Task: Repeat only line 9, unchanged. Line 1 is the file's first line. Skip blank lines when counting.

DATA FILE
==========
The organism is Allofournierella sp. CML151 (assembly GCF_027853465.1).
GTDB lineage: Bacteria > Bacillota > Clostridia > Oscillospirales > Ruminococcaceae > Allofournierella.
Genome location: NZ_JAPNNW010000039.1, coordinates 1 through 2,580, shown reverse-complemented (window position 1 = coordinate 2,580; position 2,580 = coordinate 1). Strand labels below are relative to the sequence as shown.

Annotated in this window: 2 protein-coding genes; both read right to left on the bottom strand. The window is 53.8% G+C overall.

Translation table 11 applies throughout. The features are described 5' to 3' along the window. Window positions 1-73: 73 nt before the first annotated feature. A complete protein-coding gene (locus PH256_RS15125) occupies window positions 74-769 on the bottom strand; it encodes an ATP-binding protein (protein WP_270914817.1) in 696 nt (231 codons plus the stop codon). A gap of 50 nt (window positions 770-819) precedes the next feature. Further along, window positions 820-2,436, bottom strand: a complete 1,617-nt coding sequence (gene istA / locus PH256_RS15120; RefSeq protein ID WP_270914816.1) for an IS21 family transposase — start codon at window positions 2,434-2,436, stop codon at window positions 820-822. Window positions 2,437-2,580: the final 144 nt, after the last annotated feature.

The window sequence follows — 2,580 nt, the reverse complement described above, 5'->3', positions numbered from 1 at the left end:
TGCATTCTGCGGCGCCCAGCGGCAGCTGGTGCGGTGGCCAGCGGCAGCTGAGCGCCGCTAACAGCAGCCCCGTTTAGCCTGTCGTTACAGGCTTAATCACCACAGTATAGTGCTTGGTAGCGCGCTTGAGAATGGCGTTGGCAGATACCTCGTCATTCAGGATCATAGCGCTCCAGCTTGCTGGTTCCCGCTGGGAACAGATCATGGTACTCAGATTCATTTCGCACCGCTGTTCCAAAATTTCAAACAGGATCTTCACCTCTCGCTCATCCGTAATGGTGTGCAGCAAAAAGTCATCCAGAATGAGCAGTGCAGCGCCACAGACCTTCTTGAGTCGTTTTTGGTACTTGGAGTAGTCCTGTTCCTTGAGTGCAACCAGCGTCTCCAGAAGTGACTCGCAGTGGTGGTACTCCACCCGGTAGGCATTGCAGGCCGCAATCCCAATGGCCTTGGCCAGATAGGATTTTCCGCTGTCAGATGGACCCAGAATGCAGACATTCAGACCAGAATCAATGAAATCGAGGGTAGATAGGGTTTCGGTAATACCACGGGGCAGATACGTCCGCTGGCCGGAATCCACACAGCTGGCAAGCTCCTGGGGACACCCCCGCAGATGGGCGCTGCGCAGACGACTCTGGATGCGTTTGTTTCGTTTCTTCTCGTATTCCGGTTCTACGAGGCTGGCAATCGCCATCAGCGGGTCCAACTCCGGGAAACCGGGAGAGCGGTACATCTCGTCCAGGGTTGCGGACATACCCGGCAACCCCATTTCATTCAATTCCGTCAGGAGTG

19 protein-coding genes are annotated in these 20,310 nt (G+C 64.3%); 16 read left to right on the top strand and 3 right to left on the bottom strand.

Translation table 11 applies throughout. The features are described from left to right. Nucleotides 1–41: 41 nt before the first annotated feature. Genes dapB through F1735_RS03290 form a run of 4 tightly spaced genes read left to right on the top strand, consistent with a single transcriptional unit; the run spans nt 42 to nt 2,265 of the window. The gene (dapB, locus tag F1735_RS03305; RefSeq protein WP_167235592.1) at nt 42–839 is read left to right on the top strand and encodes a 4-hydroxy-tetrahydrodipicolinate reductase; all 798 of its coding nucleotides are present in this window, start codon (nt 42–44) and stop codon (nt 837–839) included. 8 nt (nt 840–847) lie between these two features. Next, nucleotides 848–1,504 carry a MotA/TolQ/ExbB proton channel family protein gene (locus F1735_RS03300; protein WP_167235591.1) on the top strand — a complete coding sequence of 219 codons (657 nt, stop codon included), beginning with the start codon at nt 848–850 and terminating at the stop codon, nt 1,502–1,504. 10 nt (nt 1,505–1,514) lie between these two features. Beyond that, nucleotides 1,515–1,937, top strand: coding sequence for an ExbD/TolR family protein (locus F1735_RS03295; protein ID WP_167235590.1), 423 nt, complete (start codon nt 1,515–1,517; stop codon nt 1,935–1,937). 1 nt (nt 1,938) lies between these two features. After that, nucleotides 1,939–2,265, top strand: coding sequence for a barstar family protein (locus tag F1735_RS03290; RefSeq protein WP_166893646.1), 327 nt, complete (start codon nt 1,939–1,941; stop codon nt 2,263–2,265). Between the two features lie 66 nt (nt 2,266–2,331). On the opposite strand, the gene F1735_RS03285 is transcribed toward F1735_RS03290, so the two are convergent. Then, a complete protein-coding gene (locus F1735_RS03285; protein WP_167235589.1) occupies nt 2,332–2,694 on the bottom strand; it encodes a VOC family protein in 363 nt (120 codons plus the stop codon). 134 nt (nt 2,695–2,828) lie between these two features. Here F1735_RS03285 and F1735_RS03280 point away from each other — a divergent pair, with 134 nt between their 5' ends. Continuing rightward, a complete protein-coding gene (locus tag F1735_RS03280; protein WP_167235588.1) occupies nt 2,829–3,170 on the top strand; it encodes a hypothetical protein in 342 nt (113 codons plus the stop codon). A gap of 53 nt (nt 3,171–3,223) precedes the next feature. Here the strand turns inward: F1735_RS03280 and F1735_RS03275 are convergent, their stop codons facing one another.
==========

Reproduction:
Translation table 11 applies throughout. The features are described from left to right. Nucleotides 1–41: 41 nt before the first annotated feature. Genes dapB through F1735_RS03290 form a run of 4 tightly spaced genes read left to right on the top strand, consistent with a single transcriptional unit; the run spans nt 42 to nt 2,265 of the window. The gene (dapB, locus tag F1735_RS03305; RefSeq protein WP_167235592.1) at nt 42–839 is read left to right on the top strand and encodes a 4-hydroxy-tetrahydrodipicolinate reductase; all 798 of its coding nucleotides are present in this window, start codon (nt 42–44) and stop codon (nt 837–839) included. 8 nt (nt 840–847) lie between these two features. Next, nucleotides 848–1,504 carry a MotA/TolQ/ExbB proton channel family protein gene (locus F1735_RS03300; protein WP_167235591.1) on the top strand — a complete coding sequence of 219 codons (657 nt, stop codon included), beginning with the start codon at nt 848–850 and terminating at the stop codon, nt 1,502–1,504. 10 nt (nt 1,505–1,514) lie between these two features. Beyond that, nucleotides 1,515–1,937, top strand: coding sequence for an ExbD/TolR family protein (locus F1735_RS03295; protein ID WP_167235590.1), 423 nt, complete (start codon nt 1,515–1,517; stop codon nt 1,935–1,937). 1 nt (nt 1,938) lies between these two features. After that, nucleotides 1,939–2,265, top strand: coding sequence for a barstar family protein (locus tag F1735_RS03290; RefSeq protein WP_166893646.1), 327 nt, complete (start codon nt 1,939–1,941; stop codon nt 2,263–2,265). Between the two features lie 66 nt (nt 2,266–2,331). On the opposite strand, the gene F1735_RS03285 is transcribed toward F1735_RS03290, so the two are convergent. Then, a complete protein-coding gene (locus F1735_RS03285; protein WP_167235589.1) occupies nt 2,332–2,694 on the bottom strand; it encodes a VOC family protein in 363 nt (120 codons plus the stop codon). 134 nt (nt 2,695–2,828) lie between these two features. Here F1735_RS03285 and F1735_RS03280 point away from each other — a divergent pair, with 134 nt between their 5' ends. Continuing rightward, a complete protein-coding gene (locus tag F1735_RS03280; protein WP_167235588.1) occupies nt 2,829–3,170 on the top strand; it encodes a hypothetical protein in 342 nt (113 codons plus the stop codon). A gap of 53 nt (nt 3,171–3,223) precedes the next feature. Here the strand turns inward: F1735_RS03280 and F1735_RS03275 are convergent, their stop codons facing one another.